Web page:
Assessing the role of local populations in a landscape context has become increasingly important in the fields of conservation biology and ecology. A growing number of studies attempt to determine the source-sink status of local populations. As the source-sink concept is commonly used for management decisions in nature conservation, accurate assessment approaches are crucial. Based on a systematic literature review of studies published between 2002 and 2013, we evaluated a priori predictions on methodological and biological factors that may influence the occurrence of source or sink populations. The review yielded 90 assessments from 73 publications that included qualitative and quantitative evidence for either source or sink population(s) for one or multiple species. Overall, sink populations tended to occur more often than source populations. Moreover, the occurrence of source or sink populations differed among taxonomic classes. Sinks were more often found than sources in mammals, while there was a non-significant trend for the opposite to be true for amphibians. Univariate and multivariate analyses showed that the occurrence of sources was positively related to connectivity of local populations. Our review furthermore highlights that more than 25 years after Pulliam's widely cited publication on 'sources, sinks, and population regulation', in-depth assessments of the source-sink status of populations based on combined consideration of demographic parameters such as fecundity, survival, emigration and immigration are still scarce. To increase our understanding of source-sink systems from ecological, evolutionary and conservation-related perspectives, we recommend that forthcoming studies on source-sink dynamics should pay more attention to the study design (i.e. connectivity of study populations) and that the assessment of the source-sink status of local populations is based on λ values calculated from demographic rates.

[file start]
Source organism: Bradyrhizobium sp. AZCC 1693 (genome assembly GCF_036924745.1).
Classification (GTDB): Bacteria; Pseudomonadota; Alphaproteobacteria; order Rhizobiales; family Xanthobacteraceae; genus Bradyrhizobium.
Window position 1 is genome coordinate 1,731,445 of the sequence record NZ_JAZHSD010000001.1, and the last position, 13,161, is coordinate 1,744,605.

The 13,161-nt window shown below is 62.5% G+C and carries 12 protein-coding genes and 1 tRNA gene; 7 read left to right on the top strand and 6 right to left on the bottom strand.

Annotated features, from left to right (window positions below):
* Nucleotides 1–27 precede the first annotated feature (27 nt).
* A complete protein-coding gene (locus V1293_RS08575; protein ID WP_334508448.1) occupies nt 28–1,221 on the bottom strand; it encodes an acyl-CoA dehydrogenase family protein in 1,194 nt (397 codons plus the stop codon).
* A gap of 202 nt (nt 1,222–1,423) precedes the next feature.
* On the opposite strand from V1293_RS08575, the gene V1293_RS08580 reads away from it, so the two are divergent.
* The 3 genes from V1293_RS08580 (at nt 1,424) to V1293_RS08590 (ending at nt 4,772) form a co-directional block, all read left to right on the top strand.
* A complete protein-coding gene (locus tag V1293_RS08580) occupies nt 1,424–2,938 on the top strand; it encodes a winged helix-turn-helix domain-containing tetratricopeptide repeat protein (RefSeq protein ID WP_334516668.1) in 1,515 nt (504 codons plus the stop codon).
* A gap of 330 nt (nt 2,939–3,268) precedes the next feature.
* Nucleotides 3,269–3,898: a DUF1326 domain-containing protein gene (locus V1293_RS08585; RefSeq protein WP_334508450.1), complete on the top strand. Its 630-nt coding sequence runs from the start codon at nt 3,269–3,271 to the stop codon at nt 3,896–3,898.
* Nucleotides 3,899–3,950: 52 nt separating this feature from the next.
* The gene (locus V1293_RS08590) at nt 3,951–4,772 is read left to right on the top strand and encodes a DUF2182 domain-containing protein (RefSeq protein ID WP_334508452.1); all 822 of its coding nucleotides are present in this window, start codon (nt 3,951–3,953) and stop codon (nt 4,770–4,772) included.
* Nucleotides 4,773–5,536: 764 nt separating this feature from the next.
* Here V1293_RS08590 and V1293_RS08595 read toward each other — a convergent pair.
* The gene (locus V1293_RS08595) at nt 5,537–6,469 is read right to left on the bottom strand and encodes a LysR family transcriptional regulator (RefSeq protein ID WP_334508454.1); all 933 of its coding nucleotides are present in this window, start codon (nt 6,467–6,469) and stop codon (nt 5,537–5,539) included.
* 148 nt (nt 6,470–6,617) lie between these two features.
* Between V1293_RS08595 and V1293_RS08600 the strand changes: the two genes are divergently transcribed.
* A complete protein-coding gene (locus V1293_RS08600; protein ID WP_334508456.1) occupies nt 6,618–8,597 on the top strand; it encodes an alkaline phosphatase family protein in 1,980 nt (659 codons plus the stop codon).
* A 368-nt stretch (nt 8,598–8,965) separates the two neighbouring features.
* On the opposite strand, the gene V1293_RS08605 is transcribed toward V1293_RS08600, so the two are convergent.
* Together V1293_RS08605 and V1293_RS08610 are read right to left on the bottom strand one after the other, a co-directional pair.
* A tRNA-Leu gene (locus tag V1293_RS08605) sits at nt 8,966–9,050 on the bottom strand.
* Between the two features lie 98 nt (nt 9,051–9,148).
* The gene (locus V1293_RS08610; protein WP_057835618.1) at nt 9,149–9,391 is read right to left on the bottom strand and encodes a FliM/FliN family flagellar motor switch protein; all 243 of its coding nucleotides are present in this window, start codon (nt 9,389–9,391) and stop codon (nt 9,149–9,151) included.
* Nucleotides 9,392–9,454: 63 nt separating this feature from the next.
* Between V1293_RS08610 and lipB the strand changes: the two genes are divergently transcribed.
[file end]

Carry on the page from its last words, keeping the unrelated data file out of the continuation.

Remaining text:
Keywords: animals; conservation; demography; local populations; meta-analysis; sink; source; systematic review.
© 2015 Cambridge Philosophical Society.